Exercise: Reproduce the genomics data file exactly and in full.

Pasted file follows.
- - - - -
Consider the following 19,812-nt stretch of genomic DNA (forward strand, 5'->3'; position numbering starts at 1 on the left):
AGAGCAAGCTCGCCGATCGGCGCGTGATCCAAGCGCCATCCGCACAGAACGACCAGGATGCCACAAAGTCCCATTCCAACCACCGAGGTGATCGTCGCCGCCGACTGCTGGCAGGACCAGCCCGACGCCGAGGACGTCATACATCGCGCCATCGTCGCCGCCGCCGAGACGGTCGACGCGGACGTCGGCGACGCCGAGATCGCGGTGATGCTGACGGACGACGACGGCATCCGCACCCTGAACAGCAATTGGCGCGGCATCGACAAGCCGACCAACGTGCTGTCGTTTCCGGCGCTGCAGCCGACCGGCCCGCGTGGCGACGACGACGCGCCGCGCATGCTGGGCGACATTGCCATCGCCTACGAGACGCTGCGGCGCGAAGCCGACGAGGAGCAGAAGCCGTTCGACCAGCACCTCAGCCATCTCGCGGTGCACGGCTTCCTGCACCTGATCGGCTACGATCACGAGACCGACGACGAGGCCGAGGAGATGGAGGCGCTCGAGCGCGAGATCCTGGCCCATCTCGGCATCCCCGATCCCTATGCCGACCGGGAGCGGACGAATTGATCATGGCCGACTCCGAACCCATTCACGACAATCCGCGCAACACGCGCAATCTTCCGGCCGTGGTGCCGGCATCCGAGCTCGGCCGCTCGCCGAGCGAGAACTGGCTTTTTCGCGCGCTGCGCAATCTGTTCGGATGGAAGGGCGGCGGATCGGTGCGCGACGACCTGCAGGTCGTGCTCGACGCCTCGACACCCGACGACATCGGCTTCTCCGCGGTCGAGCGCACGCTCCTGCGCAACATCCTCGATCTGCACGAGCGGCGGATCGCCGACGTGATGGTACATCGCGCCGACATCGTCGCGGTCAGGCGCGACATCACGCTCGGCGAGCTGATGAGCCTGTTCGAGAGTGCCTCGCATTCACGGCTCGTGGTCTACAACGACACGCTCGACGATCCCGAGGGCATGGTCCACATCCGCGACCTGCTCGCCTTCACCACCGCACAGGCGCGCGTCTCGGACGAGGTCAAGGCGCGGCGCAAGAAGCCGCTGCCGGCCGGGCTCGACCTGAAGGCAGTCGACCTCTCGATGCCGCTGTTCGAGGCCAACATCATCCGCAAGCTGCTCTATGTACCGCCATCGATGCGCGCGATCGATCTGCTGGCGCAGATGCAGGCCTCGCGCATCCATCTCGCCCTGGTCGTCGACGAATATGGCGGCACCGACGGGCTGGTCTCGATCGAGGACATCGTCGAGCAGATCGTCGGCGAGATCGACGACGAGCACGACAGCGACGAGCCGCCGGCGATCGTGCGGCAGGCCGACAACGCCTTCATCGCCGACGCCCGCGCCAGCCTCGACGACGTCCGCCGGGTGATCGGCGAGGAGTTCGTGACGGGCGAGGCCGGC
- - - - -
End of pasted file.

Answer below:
Consider the following 19,812-nt stretch of genomic DNA (forward strand, 5'->3'; position numbering starts at 1 on the left):
AGAGCAAGCTCGCCGATCGGCGCGTGATCCAAGCGCCATCCGCACAGAACGACCAGGATGCCACAAAGTCCCATTCCAACCACCGAGGTGATCGTCGCCGCCGACTGCTGGCAGGACCAGCCCGACGCCGAGGACGTCATACATCGCGCCATCGTCGCCGCCGCCGAGACGGTCGACGCGGACGTCGGCGACGCCGAGATCGCGGTGATGCTGACGGACGACGACGGCATCCGCACCCTGAACAGCAATTGGCGCGGCATCGACAAGCCGACCAACGTGCTGTCGTTTCCGGCGCTGCAGCCGACCGGCCCGCGTGGCGACGACGACGCGCCGCGCATGCTGGGCGACATTGCCATCGCCTACGAGACGCTGCGGCGCGAAGCCGACGAGGAGCAGAAGCCGTTCGACCAGCACCTCAGCCATCTCGCGGTGCACGGCTTCCTGCACCTGATCGGCTACGATCACGAGACCGACGACGAGGCCGAGGAGATGGAGGCGCTCGAGCGCGAGATCCTGGCCCATCTCGGCATCCCCGATCCCTATGCCGACCGGGAGCGGACGAATTGATCATGGCCGACTCCGAACCCATTCACGACAATCCGCGCAACACGCGCAATCTTCCGGCCGTGGTGCCGGCATCCGAGCTCGGCCGCTCGCCGAGCGAGAACTGGCTTTTTCGCGCGCTGCGCAATCTGTTCGGATGGAAGGGCGGCGGATCGGTGCGCGACGACCTGCAGGTCGTGCTCGACGCCTCGACACCCGACGACATCGGCTTCTCCGCGGTCGAGCGCACGCTCCTGCGCAACATCCTCGATCTGCACGAGCGGCGGATCGCCGACGTGATGGTACATCGCGCCGACATCGTCGCGGTCAGGCGCGACATCACGCTCGGCGAGCTGATGAGCCTGTTCGAGAGTGCCTCGCATTCACGGCTCGTGGTCTACAACGACACGCTCGACGATCCCGAGGGCATGGTCCACATCCGCGACCTGCTCGCCTTCACCACCGCACAGGCGCGCGTCTCGGACGAGGTCAAGGCGCGGCGCAAGAAGCCGCTGCCGGCCGGGCTCGACCTGAAGGCAGTCGACCTCTCGATGCCGCTGTTCGAGGCCAACATCATCCGCAAGCTGCTCTATGTACCGCCATCGATGCGCGCGATCGATCTGCTGGCGCAGATGCAGGCCTCGCGCATCCATCTCGCCCTGGTCGTCGACGAATATGGCGGCACCGACGGGCTGGTCTCGATCGAGGACATCGTCGAGCAGATCGTCGGCGAGATCGACGACGAGCACGACAGCGACGAGCCGCCGGCGATCGTGCGGCAGGCCGACAACGCCTTCATCGCCGACGCCCGCGCCAGCCTCGACGACGTCCGCCGGGTGATCGGCGAGGAGTTCGTGACGGGCGAGGCCGGC